8.1.4: Estimating Probabilities Through Repeated Experiments


Let's do some experimenting.

Exercise (PageIndex{1}): Decimals on the Number Line

  1. Locate and label these numbers on the number line.
    1. (0.5)
    2. (0.75)
    3. (0.33)
    4. (0.67)
    5. (0.25)
  2. Choose one of the numbers from the previous question. Describe a game in which that number represents your probability of winning.

Exercise (PageIndex{2}): In the Long Run

Mai plays a game in which she only wins if she rolls a 1 or a 2 with a standard number cube.

  1. List the outcomes in the sample space for rolling the number cube.
  2. What is the probability Mai will win the game? Explain your reasoning.
  3. If Mai is given the option to flip a coin and win if it comes up heads, is that a better option for her to win?
  4. Begin by dragging the gray bar below the toolbar down the screen until you see the table in the top window and the graph in the bottom window. This applet displays a random number from 1 to 6, like a number cube. Mai won with the numbers 1 and 2, but you can choose any two numbers from 1 to 6. Record them in the boxes in the center of the applet.
    Click the Roll button for 10 rolls and answer the questions.
  5. What appears to be happening with the points on the graph?
    1. After 10 rolls, what fraction of the total rolls were a win?
    2. How close is this fraction to the probability that Mai will win?
  6. Roll the number cube 10 more times. Record your results in the table and on the graph from earlier.
    1. After 20 rolls, what fraction of the total rolls were a win?
    2. How close is this fraction to the probability that Mai will win?

Exercise (PageIndex{3}): Due For A Win

  1. For each situation, do you think the result is surprising or not? Is it possible? Be prepared to explain your reasoning.
    1. You flip the coin once, and it lands heads up.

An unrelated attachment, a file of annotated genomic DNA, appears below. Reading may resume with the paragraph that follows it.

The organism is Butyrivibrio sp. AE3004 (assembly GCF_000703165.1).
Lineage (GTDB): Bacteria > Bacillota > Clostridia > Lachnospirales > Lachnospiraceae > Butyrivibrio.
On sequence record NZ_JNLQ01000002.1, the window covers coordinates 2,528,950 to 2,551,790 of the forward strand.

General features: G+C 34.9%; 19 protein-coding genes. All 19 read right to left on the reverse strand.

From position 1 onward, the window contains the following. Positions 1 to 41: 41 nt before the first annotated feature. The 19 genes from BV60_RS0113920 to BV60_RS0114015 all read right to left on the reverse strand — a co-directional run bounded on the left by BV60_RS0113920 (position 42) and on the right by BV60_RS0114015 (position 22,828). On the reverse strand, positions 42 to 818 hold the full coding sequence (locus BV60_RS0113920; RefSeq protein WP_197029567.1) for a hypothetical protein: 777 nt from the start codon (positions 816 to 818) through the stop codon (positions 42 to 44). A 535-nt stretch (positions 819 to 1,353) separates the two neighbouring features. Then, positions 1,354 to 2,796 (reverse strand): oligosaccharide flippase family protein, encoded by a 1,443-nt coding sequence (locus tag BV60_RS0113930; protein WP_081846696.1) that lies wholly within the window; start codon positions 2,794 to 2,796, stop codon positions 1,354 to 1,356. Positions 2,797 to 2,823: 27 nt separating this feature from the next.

2. You flip the coin twice, and it lands heads up both times.
    3. You flip the coin 100 times, and it lands heads up all 100 times.
  2. If you flip the coin 100 times, how many times would you expect the coin to land heads up? Explain your reasoning.
  3. If you flip the coin 100 times, what are some other results that would not be surprising?
  4. You’ve flipped the coin 3 times, and it has come up heads once. The cumulative fraction of heads is currently (frac{1}{3}). If you flip the coin one more time, will it land heads up to make the cumulative fraction (frac{2}{4})?


A probabilityfor an event represents the proportion of the time we expect that event to occur in the long run. For example, the probability of a coin landing heads up after a flip is (frac{1}{2}), which means that if we flip a coin many times, we expect that it will land heads up about half of the time.

Even though the probability tells us what we should expect if we flip a coin many times, that doesn't mean we are more likely to get heads if we just got three tails in a row. The chances of getting heads are the same every time we flip the coin, no matter what the outcome was for past flips.

Glossary Entries

Definition: Chance Experiment

A chance experiment is something you can do over and over again, and you don’t know what will happen each time.

For example, each time you spin the spinner, it could land on red, yellow, blue, or green.

Definition: Event

An event is a set of one or more outcomes in a chance experiment. For example, if we roll a number cube, there are six possible outcomes.

Examples of events are “rolling a number less than 3,” “rolling an even number,” or “rolling a 5.”

Definition: Outcome

An outcome of a chance experiment is one of the things that can happen when you do the experiment. For example, the possible outcomes of tossing a coin are heads and tails.

Definition: Probability

The probability of an event is a number that tells how likely it is to happen. A probability of 1 means the event will always happen. A probability of 0 means the event will never happen.

For example, the probability of selecting a moon block at random from this bag is (frac{4}{5}).

Definition: Random

Outcomes of a chance experiment are random if they are all equally likely to happen.

Definition: Sample Space

The sample space is the list of every possible outcome for a chance experiment.

For example, the sample space for tossing two coins is:

Table (PageIndex{2})


Exercise (PageIndex{4})

A carnival game has 160 rubber ducks floating in a pool. The person playing the game takes out one duck and looks at it.

  • If there’s a red mark on the bottom of the duck, the person wins a small prize.
  • If there’s a blue mark on the bottom of the duck, the person wins a large prize.
  • Many ducks do not have a mark.

After 50 people have played the game, only 3 of them have won a small prize, and none of them have won a large prize.

Estimate the number of the 160 ducks that you think have red marks on the bottom. Then estimate the number of ducks you think have blue marks. Explain your reasoning.

Exercise (PageIndex{5})